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Some scholars believe that Who Killed Cock Robin? is derived from the early Norse myth about the death of Balder, the god of summer sunlight and the incarnation of the life principle, who was slain by Hoder at Loki's instigation.

Robin Singing


Others believe it is related to Robin Hood and the many offers of help received after his death. However, there is no direct indication in the poem to support this claim apart from the similarity of the name. In some Robin Hood tales, Robin Hood is killed by a nun who betrays the outlaw and drains his blood.

The story might also have been connected to the mysterious murder of William Rufus, King of England, and unpopular son of the Conqueror, found dead in the New Forest with an arrow piercing his lung.

Its first appearance in a nursery book was in Tommy Thumb's Pretty Song Book in c1744, although only the first four verses were printed. After c1770 the entire poem was being printed in numerous editions as chapbooks (pocket sized booklets) and toy books.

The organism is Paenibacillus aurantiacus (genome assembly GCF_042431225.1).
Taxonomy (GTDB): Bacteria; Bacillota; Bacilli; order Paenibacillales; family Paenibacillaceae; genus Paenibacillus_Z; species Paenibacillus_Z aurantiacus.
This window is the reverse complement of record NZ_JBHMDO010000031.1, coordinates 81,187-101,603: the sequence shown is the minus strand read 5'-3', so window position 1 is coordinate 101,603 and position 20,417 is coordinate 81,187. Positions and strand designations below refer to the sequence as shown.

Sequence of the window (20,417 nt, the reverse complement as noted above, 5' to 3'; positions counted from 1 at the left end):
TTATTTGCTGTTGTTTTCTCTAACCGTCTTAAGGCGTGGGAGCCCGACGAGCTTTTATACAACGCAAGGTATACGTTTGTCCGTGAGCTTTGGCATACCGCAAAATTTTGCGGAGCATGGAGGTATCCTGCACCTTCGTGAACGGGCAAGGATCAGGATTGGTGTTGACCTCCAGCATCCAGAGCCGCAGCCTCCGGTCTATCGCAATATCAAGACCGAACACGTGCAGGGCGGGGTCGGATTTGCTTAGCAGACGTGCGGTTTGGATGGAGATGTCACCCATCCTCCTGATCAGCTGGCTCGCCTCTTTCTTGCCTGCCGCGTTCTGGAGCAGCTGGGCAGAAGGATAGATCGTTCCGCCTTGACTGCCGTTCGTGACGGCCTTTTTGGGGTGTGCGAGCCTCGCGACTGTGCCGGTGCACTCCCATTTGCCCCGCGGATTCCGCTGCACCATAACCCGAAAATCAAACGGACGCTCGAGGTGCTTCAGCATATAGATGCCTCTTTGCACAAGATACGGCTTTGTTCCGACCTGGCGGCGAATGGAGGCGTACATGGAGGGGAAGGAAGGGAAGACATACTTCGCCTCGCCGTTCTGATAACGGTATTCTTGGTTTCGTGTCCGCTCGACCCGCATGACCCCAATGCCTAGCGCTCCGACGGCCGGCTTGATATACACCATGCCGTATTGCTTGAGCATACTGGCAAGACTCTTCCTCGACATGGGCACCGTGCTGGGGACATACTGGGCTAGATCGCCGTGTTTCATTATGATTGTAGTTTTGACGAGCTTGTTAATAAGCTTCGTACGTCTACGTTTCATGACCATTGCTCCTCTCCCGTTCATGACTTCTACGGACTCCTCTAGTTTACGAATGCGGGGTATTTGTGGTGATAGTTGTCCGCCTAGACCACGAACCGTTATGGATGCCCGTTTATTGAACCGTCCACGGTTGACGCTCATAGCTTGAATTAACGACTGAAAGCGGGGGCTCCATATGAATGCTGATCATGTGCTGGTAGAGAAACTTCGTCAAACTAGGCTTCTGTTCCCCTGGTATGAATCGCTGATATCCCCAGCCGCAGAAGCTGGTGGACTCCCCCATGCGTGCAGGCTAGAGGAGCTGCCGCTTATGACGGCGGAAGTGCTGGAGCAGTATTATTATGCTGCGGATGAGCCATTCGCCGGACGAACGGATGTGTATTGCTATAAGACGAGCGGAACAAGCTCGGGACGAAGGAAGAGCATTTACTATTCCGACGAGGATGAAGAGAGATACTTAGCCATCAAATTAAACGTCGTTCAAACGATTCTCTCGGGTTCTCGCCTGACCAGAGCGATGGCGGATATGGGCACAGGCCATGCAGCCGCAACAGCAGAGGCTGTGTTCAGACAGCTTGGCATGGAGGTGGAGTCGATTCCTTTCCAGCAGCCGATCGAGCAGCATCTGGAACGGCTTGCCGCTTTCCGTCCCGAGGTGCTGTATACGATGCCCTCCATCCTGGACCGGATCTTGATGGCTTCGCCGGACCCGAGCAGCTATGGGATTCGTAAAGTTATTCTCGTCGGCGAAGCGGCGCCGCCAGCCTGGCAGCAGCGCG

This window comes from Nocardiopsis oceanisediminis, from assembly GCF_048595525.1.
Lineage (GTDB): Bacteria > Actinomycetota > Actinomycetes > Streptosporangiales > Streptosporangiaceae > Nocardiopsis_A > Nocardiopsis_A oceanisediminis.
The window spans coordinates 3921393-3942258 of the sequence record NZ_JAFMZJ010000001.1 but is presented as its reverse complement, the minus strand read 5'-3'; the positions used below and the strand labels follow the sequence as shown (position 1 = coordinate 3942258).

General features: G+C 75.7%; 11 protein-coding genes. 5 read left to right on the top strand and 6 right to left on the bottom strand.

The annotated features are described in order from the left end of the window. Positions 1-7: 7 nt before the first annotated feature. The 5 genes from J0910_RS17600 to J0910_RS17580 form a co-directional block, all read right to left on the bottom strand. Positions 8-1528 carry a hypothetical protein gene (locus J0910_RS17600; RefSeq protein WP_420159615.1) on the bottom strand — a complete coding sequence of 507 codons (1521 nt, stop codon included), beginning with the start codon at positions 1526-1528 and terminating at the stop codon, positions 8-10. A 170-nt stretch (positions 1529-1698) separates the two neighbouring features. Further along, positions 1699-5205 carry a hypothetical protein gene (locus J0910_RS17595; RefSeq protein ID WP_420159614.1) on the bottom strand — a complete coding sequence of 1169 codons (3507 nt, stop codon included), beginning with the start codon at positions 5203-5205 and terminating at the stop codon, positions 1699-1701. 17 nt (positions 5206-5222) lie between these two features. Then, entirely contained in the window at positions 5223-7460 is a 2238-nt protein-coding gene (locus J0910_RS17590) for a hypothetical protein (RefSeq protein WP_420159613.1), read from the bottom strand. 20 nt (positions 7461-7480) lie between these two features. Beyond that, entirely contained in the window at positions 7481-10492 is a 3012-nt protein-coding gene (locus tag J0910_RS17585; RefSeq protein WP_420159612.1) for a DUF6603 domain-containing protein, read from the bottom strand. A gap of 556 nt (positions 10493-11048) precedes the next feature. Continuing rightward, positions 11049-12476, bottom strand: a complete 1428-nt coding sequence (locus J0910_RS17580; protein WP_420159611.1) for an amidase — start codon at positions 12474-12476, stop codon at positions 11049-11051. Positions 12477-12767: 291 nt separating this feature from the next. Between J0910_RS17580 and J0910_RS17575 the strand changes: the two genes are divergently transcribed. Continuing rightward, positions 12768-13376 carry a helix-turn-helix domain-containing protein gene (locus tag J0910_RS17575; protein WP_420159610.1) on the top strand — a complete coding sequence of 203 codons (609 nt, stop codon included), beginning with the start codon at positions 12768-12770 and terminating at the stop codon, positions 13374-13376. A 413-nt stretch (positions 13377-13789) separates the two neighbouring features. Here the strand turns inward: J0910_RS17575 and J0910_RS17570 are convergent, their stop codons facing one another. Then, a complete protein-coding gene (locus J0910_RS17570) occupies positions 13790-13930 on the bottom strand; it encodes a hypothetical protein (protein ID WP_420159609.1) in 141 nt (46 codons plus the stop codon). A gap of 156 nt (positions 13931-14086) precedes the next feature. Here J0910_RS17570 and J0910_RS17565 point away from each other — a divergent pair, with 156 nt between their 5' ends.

"Who killed Cock Robin?" "I," said the Sparrow,
"With my bow and arrow, I killed Cock Robin."
"Who saw him die?" "I," said the Fly,
"With my little eye, I saw him die."
"Who caught his blood?" "I," said the Fish,
"With my little dish, I caught his blood."
"Who'll make the shroud?" "I," said the Beetle,
"With my thread and needle, I'll make the shroud."
"Who'll dig his grave?" "I," said the Owl,
"With my pick and shovel, I'll dig his grave."
"Who'll be the parson?" "I," said the Rook,
"With my little book, I'll be the parson."
"Who'll be the clerk?" "I," said the Lark,
"If it's not in the dark, I'll be the clerk."
"Who'll carry the link?" "I," said the Linnet,
"I'll fetch it in a minute, I'll carry the link."
"Who'll be chief mourner?" "I," said the Dove,
"I mourn for my love, I'll be chief mourner."
"Who'll carry the coffin?" "I," said the Kite,
"If it's not through the night, I'll carry the coffin."
"Who'll bear the pall? "We," said the Wren,
"Both the cock and the hen, we'll bear the pall."
"Who'll sing a psalm?" "I," said the Thrush,
"As she sat on a bush, I'll sing a psalm."
"Who'll toll the bell?" "I," said the bull,
"Because I can pull, I'll toll the bell."
All the birds of the air fell a-sighing and a-sobbing,
When they heard the bell toll for poor Cock Robin.


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